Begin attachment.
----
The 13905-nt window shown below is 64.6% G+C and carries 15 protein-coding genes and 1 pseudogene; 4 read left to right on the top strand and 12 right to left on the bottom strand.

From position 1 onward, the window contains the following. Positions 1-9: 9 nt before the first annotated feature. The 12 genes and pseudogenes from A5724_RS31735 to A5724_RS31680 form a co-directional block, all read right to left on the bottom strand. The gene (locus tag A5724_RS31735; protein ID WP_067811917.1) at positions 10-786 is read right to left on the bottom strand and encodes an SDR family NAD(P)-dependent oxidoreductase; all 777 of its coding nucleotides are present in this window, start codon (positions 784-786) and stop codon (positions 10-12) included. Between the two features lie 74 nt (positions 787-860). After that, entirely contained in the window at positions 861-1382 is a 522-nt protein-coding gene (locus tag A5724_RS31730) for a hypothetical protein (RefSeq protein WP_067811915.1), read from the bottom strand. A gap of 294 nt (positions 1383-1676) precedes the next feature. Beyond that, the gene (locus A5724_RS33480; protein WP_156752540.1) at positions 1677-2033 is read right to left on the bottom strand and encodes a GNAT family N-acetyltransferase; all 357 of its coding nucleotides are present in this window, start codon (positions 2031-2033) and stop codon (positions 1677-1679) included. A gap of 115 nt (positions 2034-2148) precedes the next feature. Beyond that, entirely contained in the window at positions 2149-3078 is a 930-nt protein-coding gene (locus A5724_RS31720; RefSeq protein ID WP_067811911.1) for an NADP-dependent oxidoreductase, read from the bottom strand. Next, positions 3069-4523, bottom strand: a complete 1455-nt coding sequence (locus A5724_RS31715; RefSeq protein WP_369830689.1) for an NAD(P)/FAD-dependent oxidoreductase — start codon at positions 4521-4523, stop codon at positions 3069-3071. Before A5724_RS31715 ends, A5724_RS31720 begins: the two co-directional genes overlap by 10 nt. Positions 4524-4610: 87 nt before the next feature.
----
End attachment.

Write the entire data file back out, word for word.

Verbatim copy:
The 13905-nt window shown below is 64.6% G+C and carries 15 protein-coding genes and 1 pseudogene; 4 read left to right on the top strand and 12 right to left on the bottom strand.

From position 1 onward, the window contains the following. Positions 1-9: 9 nt before the first annotated feature. The 12 genes and pseudogenes from A5724_RS31735 to A5724_RS31680 form a co-directional block, all read right to left on the bottom strand. The gene (locus tag A5724_RS31735; protein ID WP_067811917.1) at positions 10-786 is read right to left on the bottom strand and encodes an SDR family NAD(P)-dependent oxidoreductase; all 777 of its coding nucleotides are present in this window, start codon (positions 784-786) and stop codon (positions 10-12) included. Between the two features lie 74 nt (positions 787-860). After that, entirely contained in the window at positions 861-1382 is a 522-nt protein-coding gene (locus tag A5724_RS31730) for a hypothetical protein (RefSeq protein WP_067811915.1), read from the bottom strand. A gap of 294 nt (positions 1383-1676) precedes the next feature. Beyond that, the gene (locus A5724_RS33480; protein WP_156752540.1) at positions 1677-2033 is read right to left on the bottom strand and encodes a GNAT family N-acetyltransferase; all 357 of its coding nucleotides are present in this window, start codon (positions 2031-2033) and stop codon (positions 1677-1679) included. A gap of 115 nt (positions 2034-2148) precedes the next feature. Beyond that, entirely contained in the window at positions 2149-3078 is a 930-nt protein-coding gene (locus A5724_RS31720; RefSeq protein ID WP_067811911.1) for an NADP-dependent oxidoreductase, read from the bottom strand. Next, positions 3069-4523, bottom strand: a complete 1455-nt coding sequence (locus A5724_RS31715; RefSeq protein WP_369830689.1) for an NAD(P)/FAD-dependent oxidoreductase — start codon at positions 4521-4523, stop codon at positions 3069-3071. Before A5724_RS31715 ends, A5724_RS31720 begins: the two co-directional genes overlap by 10 nt. Positions 4524-4610: 87 nt before the next feature.